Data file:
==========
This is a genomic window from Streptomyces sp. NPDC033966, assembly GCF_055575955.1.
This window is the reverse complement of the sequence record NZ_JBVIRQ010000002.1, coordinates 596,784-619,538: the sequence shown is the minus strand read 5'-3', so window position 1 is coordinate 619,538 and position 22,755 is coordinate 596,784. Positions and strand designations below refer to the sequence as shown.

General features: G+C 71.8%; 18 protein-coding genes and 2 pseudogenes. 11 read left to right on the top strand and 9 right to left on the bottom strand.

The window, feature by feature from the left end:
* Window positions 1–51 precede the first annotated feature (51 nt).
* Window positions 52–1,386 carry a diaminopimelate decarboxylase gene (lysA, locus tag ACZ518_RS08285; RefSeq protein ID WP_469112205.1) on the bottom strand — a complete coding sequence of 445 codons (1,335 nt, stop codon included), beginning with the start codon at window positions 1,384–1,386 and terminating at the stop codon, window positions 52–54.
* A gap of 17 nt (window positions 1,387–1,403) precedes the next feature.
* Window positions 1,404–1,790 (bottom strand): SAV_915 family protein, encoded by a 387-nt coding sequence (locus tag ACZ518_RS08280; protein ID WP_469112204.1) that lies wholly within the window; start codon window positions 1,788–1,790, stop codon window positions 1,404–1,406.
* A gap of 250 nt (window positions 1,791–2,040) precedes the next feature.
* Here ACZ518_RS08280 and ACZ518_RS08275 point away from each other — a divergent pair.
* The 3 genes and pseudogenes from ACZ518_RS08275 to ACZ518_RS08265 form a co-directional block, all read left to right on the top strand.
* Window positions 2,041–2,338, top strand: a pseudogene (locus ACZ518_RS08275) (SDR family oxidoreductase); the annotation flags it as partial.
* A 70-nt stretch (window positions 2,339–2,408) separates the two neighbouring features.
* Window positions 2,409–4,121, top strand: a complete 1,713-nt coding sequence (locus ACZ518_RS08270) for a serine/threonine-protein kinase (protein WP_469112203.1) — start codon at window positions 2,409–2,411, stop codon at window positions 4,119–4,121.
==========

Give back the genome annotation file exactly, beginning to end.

This is a genomic window from Streptomyces sp. NPDC033966, assembly GCF_055575955.1.
This window is the reverse complement of the sequence record NZ_JBVIRQ010000002.1, coordinates 596,784-619,538: the sequence shown is the minus strand read 5'-3', so window position 1 is coordinate 619,538 and position 22,755 is coordinate 596,784. Positions and strand designations below refer to the sequence as shown.

General features: G+C 71.8%; 18 protein-coding genes and 2 pseudogenes. 11 read left to right on the top strand and 9 right to left on the bottom strand.

The window, feature by feature from the left end:
* Window positions 1–51 precede the first annotated feature (51 nt).
* Window positions 52–1,386 carry a diaminopimelate decarboxylase gene (lysA, locus tag ACZ518_RS08285; RefSeq protein ID WP_469112205.1) on the bottom strand — a complete coding sequence of 445 codons (1,335 nt, stop codon included), beginning with the start codon at window positions 1,384–1,386 and terminating at the stop codon, window positions 52–54.
* A gap of 17 nt (window positions 1,387–1,403) precedes the next feature.
* Window positions 1,404–1,790 (bottom strand): SAV_915 family protein, encoded by a 387-nt coding sequence (locus tag ACZ518_RS08280; protein ID WP_469112204.1) that lies wholly within the window; start codon window positions 1,788–1,790, stop codon window positions 1,404–1,406.
* A gap of 250 nt (window positions 1,791–2,040) precedes the next feature.
* Here ACZ518_RS08280 and ACZ518_RS08275 point away from each other — a divergent pair.
* The 3 genes and pseudogenes from ACZ518_RS08275 to ACZ518_RS08265 form a co-directional block, all read left to right on the top strand.
* Window positions 2,041–2,338, top strand: a pseudogene (locus ACZ518_RS08275) (SDR family oxidoreductase); the annotation flags it as partial.
* A 70-nt stretch (window positions 2,339–2,408) separates the two neighbouring features.
* Window positions 2,409–4,121, top strand: a complete 1,713-nt coding sequence (locus ACZ518_RS08270) for a serine/threonine-protein kinase (protein WP_469112203.1) — start codon at window positions 2,409–2,411, stop codon at window positions 4,119–4,121.